Personal anecdote. I one time asked WikiAnswers why gold fish don't have stomachs. The answer was they have stomachs. I rechecked later. Goldfish don't have stomachs.

    Goldfish are a type of carp. Natural selection has removed the stomach of carp because carp eat very small microbes. A stomach isn't needed to digest small microbes. Whoever answered didn't know that.

    Goldfish have an intestinal bulb. This is not a stomach. Nor is it a light bulb.
     
  5. Sep 29, 2012 #4

    Pythagorean

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    The nematodes outer most layer (called the "cuticle") is its toughest. If you puncture them, they'll lose "turgor pressure" then they can't move. They rely on the rigidity from the turgor pressure to move since they don't have rigidity from a skeletal structure.
     
  6. Sep 29, 2012 #5

    Evo

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    I think this is an area of monique's expertise.
     
  7. Sep 30, 2012 #6
    @Darwin123
    Thanks for the answer. Just wanted to clarify something. You said this:

    Wiki calls the coelum a hydrostatic skeleton. However, this is a misrepresentation of the word. A hydrostatic skeleton is not a skeleton. The word skeleton is being used by Wiki in a completely different way. A hydrostatic skeleton isn't a skeleton any more than a balloon animal is a vertebrate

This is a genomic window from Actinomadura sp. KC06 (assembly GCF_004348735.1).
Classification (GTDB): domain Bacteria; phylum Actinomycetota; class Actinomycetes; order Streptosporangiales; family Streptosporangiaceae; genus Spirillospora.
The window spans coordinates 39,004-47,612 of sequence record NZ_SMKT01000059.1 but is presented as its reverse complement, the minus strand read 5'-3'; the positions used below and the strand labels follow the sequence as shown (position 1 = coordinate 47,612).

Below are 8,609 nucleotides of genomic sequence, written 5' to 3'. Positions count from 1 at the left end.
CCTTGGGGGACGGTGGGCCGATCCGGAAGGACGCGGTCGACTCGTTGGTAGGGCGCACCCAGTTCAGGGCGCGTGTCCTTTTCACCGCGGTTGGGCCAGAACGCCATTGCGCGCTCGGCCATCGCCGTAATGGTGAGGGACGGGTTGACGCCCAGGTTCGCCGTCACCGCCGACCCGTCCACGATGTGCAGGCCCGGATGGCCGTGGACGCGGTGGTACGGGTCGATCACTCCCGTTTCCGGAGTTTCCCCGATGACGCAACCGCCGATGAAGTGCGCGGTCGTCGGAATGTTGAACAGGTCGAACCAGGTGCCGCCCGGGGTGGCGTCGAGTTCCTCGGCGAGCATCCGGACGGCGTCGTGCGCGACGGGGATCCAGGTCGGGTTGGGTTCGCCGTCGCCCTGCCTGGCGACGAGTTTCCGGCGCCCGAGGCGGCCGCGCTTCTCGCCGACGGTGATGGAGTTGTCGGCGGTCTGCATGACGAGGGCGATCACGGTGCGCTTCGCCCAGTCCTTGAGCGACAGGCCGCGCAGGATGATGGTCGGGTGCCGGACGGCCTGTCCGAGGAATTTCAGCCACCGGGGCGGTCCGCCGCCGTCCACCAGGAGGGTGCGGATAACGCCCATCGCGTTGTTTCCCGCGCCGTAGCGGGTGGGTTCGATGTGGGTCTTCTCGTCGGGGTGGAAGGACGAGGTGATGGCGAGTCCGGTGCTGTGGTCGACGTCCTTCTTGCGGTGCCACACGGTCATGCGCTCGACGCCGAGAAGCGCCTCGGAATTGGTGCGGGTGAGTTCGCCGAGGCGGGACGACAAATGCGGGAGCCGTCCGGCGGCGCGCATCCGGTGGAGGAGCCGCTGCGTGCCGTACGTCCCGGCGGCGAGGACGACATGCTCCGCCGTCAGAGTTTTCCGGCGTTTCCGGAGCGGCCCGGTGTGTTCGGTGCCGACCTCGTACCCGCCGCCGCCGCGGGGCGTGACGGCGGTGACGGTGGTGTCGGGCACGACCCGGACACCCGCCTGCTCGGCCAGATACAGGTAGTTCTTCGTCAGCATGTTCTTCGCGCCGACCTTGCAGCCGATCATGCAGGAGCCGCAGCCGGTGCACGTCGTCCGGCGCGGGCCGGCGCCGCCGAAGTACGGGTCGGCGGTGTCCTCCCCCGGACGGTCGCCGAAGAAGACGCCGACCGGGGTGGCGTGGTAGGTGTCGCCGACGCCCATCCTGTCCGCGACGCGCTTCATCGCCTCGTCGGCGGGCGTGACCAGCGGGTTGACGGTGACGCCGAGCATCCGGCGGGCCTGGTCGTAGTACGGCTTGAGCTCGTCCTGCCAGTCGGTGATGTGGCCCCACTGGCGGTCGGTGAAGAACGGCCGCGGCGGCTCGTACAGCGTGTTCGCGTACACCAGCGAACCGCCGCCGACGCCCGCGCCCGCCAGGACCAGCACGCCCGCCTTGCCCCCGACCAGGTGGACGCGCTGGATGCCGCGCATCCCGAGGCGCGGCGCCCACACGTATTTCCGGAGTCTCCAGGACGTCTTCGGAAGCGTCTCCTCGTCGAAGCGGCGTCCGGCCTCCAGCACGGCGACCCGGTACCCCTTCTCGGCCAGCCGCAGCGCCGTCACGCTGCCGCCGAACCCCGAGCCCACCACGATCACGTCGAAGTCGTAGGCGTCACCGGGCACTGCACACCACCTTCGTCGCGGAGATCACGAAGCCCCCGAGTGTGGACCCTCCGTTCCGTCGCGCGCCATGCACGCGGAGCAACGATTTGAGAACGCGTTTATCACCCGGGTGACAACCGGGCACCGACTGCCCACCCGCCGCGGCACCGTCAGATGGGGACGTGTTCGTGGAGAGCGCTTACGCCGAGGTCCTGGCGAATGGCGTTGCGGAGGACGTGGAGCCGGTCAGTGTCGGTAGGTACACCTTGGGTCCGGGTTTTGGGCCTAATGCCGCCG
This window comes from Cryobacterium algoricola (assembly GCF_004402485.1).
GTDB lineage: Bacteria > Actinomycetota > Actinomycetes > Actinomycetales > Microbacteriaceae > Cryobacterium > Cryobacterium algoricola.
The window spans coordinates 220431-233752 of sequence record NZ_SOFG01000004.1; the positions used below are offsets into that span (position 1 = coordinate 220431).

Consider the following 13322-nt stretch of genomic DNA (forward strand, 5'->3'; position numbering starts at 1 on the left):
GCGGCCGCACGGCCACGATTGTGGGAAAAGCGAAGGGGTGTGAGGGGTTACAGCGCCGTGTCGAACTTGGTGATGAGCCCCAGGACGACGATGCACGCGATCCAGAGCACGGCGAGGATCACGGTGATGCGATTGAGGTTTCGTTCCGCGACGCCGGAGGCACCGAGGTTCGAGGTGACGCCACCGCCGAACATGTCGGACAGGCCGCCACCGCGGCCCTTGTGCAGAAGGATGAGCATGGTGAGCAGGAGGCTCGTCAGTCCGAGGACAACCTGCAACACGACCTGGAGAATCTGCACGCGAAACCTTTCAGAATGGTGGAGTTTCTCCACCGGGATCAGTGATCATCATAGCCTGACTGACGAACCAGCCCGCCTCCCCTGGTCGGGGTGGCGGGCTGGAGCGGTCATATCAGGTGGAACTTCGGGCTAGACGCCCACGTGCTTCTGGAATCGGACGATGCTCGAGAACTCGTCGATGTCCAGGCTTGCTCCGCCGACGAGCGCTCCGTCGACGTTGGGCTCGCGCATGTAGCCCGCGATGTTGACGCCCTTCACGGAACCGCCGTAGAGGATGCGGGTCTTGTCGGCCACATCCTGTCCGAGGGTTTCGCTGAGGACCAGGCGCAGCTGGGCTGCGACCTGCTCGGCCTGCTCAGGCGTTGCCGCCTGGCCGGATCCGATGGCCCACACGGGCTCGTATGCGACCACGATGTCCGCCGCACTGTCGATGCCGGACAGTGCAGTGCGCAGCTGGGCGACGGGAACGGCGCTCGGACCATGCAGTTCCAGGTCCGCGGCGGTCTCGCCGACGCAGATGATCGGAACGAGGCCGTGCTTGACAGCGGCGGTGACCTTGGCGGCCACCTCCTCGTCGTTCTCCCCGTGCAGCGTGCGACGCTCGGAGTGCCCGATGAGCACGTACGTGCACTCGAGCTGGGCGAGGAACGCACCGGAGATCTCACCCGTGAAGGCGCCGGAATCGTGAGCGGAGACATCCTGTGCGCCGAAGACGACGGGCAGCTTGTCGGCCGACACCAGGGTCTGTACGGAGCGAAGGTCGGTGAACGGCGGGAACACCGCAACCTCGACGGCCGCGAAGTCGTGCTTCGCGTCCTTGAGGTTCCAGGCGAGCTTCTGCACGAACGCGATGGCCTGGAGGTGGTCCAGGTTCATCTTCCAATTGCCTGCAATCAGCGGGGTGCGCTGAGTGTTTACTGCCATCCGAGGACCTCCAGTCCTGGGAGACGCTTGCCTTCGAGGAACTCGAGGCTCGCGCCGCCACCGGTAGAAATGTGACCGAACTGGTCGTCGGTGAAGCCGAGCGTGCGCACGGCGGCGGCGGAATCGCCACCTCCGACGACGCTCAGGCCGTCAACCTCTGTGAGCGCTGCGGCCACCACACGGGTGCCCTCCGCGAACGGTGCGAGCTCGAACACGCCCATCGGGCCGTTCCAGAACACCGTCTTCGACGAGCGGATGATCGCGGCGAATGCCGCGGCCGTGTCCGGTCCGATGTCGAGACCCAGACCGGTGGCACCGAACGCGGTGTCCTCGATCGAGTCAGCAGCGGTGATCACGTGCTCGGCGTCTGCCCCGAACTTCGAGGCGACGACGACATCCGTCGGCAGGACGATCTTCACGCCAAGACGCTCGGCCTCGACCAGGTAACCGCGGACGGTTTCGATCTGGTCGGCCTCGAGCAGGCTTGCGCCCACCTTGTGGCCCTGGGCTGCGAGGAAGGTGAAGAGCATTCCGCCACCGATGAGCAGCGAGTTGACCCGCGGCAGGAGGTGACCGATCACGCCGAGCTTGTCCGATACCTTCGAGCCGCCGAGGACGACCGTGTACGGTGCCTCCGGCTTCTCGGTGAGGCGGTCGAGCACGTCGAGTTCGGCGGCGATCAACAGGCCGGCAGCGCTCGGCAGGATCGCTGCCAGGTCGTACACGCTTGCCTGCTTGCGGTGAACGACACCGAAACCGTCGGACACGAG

We were taught in university that there are 2 types of skeleton. Rigid and Hydrostatic. I don't know why my lecturer(teacher) said that, because I can see your point. So, hydrostatic skeleton isn't really a skeleton?
     
  8. Sep 30, 2012 #7

    Monique

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    It's not a skeleton, following the definition: an internal or external framework of bone, cartilage, or other rigid material supporting or containing the body of an animal or plant.

    The nematode does have a fluid-filled cavity, more on the function of the pseudocoelom in C. elegans: C. elegans Atlas
     
  9. Sep 30, 2012 #8
    Thanks for the answer!:)
     
  10. Oct 2, 2012 #9
    I guess it is a matter of semantics. Aesthetically, I can't see a hydrostatic skeleton as being analogous to a vertebrates skeleton. I will play Devils' advocate by bringing up an odd borderline example.

    The notochord of chordates is not made of true bone. It is made of cartilage, which is a type of flexible connective tissue. The notochord is stiff only because of hydrostatic pressure, not because the cartilage is stiff. In this way, it is like the cuticle of a nematode.